What is Academic Planning?
“Academic Planning” refers to the process of creating a four-year plan by deliberately choosing “what to learn” and “why I learn”. Your plan will include your class scheduling every semester, and maybe perhaps participating in the Study Abroad programs, deciding your major, and writing your senior thesis. Take part in many courses and extra circulars, aim high, and search for your purpose for post-graduate plans as you create a successful plan during your academic career.
Ever since ICU’s foundation, the University has pursued to expand the freedom of education. ICU has strived to cultivate individuals with vast knowledge and wisdom, and with the Major System being implemented in 2008, the students were even greater freedom in their decisions. Students now had the responsibility of choosing their course of their academic plan, and the school had the greater responsibility of training students to become intentional decision makers.
Students are expected to decide one or two areas of study out of the 31 majors available during their sixth term (last term of Second Year). After declaring their majors, students will shift and narrow their focus of study. Thus, it is crucial to strategically plan the first two years after matriculation, leading up the academic turning point of major declaration. This plan not only includes class scheduling for every semester, but also the constant reflection of academic goals, and the long-term blueprint for post-graduation plans. These aspects are what “academic planning” is composed of.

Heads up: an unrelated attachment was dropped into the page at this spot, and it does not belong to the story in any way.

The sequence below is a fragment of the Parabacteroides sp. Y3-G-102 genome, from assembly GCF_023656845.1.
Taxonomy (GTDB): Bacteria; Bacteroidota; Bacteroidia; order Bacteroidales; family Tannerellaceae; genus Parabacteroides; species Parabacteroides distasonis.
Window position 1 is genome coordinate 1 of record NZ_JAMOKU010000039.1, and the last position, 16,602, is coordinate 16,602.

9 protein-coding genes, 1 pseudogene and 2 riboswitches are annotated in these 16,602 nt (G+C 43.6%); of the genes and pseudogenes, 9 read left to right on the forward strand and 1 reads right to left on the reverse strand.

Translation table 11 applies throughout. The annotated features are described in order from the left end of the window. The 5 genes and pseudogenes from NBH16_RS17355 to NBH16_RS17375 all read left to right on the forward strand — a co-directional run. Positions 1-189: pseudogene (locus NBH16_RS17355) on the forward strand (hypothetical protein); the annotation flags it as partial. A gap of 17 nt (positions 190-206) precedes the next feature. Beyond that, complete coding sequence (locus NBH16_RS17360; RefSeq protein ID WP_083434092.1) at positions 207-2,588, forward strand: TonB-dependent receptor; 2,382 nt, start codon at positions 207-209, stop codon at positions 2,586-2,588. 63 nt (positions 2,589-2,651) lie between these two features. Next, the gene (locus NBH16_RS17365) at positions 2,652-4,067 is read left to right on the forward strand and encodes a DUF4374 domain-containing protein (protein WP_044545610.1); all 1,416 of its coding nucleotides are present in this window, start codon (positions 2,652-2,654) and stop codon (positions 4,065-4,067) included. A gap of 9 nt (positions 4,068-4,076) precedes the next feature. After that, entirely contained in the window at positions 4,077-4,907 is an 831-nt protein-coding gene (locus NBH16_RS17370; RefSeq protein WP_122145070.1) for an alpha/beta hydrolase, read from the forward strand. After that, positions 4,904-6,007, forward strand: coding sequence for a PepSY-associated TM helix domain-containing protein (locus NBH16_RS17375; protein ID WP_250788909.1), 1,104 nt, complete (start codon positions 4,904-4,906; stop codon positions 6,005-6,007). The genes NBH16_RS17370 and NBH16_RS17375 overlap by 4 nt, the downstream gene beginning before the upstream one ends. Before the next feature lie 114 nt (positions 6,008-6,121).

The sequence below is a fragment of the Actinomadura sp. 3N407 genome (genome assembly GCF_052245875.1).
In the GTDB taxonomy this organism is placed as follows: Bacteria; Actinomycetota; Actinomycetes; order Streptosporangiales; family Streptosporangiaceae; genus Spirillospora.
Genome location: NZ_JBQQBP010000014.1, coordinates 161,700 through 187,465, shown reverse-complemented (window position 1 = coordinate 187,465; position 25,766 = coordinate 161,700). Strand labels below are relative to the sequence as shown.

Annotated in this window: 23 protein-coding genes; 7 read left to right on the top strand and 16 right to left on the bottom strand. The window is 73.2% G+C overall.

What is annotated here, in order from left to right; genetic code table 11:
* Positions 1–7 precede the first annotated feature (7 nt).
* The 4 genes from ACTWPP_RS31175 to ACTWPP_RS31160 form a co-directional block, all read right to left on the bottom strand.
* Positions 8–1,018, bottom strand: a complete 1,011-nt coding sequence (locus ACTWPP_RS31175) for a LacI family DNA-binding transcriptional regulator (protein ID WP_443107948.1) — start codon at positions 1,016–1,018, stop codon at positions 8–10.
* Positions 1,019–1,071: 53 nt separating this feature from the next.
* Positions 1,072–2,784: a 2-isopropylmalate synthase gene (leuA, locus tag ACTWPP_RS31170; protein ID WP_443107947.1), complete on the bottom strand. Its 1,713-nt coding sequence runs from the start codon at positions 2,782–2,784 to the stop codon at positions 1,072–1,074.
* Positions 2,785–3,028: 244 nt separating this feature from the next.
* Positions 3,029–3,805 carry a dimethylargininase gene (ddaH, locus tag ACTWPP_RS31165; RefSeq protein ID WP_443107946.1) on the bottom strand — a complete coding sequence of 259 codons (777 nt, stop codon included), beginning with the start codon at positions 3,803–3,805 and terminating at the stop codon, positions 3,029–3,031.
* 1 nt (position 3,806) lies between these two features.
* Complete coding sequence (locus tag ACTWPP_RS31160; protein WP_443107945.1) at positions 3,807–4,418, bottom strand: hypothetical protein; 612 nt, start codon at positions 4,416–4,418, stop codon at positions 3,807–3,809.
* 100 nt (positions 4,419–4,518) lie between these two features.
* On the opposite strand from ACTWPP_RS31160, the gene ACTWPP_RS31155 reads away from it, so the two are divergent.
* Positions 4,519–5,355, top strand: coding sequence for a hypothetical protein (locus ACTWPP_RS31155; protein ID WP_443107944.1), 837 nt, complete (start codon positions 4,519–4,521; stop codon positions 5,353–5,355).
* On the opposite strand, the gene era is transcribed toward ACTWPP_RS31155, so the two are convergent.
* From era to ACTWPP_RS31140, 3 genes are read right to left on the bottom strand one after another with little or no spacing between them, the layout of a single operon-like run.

Academic Planning consists of studying, planning, and the “doing”. The acronym commonly used is “PDCA” – plan, decide, check, and act. As the cycle continually repeats, the decision aspect in the process is a significant aspect for university students.
“The Cultivation of an Intentional Learner,” being able to make active decisions and create a strategic plan that for his or her academic goals, is what the Academic Planning Support Office’s aims in terms of educational support.